SINGAPORE: Workers’ Party MP Jamus Lim expressed concern over the increase in rental prices, saying that he recently asked Parliament whether the government has considered rent controls that would give renters a bit of breathing room.
In early July, Assoc Prof Lim asked whether “there has been any consideration by the Ministry to legislate on the maximum rental fee adjustments by landlords following a lease renewal,” adding that this has been done in Australia, Canada, China, France, Germany, and many states in the United States.
In a Sunday morning (Aug 27) Facebook post, he noted that while Singapore’s homeownership rate is among the highest in the world, it doesn’t make sense to insist on buying a house when conditions are unfavourable—such as not having enough money, too high mortgage rates, or when a person is in a situation when renting makes more sense, such as when they are young or old.
And even if most Singaporeans are homebuyers and not renters, skyrocketing rental rates still affect everyone.
“That was a major motivation for a recent Parliamentary Question I filed, on whether there should be a maximum permissible percentage that the rent may be hiked, at the expiry of the lease,” he wrote.
Assoc Prof Lim wrote that even for HDB flats, rental rates have been high, as seen by the example of a Choa Chu Kong executive apartment rented out for a record S$6,600 monthly in May.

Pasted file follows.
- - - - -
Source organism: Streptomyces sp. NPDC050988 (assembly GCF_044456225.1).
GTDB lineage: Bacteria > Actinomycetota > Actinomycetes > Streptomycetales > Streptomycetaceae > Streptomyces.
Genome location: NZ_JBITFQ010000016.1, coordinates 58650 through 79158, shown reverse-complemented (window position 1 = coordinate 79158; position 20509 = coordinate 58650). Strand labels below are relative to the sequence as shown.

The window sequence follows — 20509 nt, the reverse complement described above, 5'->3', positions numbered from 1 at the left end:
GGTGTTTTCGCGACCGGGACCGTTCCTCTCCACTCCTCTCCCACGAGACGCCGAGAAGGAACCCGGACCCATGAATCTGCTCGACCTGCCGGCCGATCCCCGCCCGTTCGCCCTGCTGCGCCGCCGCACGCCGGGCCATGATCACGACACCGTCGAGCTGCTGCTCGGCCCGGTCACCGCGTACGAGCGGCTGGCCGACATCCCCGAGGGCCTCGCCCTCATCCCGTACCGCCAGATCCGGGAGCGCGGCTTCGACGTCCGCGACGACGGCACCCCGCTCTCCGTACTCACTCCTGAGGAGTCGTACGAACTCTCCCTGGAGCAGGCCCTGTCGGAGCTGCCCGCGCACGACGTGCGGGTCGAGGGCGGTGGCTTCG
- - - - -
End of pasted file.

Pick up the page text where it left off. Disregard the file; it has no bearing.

“While the increases have slowed, the shock of such rapid increases is real. Some may be aware that, in other countries, protections from such rental surges are in place. This allows market forces to still operate, but smooths out the transition process to allow tenants to adapt to higher rental costs,” added Assoc Prof Lim.
He wrote that National Development Minister Desmond Lee said in his response that most rent agreements are done privately between lessor and lessee and that the limits suggested by the WP MP might inadvertently distort the market.
Assoc Prof Lim acknowledged this possibility but added, “Markets often function just as well (if not better) when there are mechanisms to dampen sharp corrections and reduce excess volatility.”
He explained that his question is not about rent control in itself but is about implementing something like a “‘speed bump’ to slow sudden, large increases.”
“These frictions allow tenants time to adjust, while also encouraging landlords to constantly pay attention to market conditions, so that they don’t spring unreasonably large rental spikes, which are hard to manage. Such sensible slowdown measures can help contain volatility not just in the rental market, but could spill over to the ownership market, too, all to the benefit of Singaporeans,” he added. /TISG
More about the WP’s housing proposals below: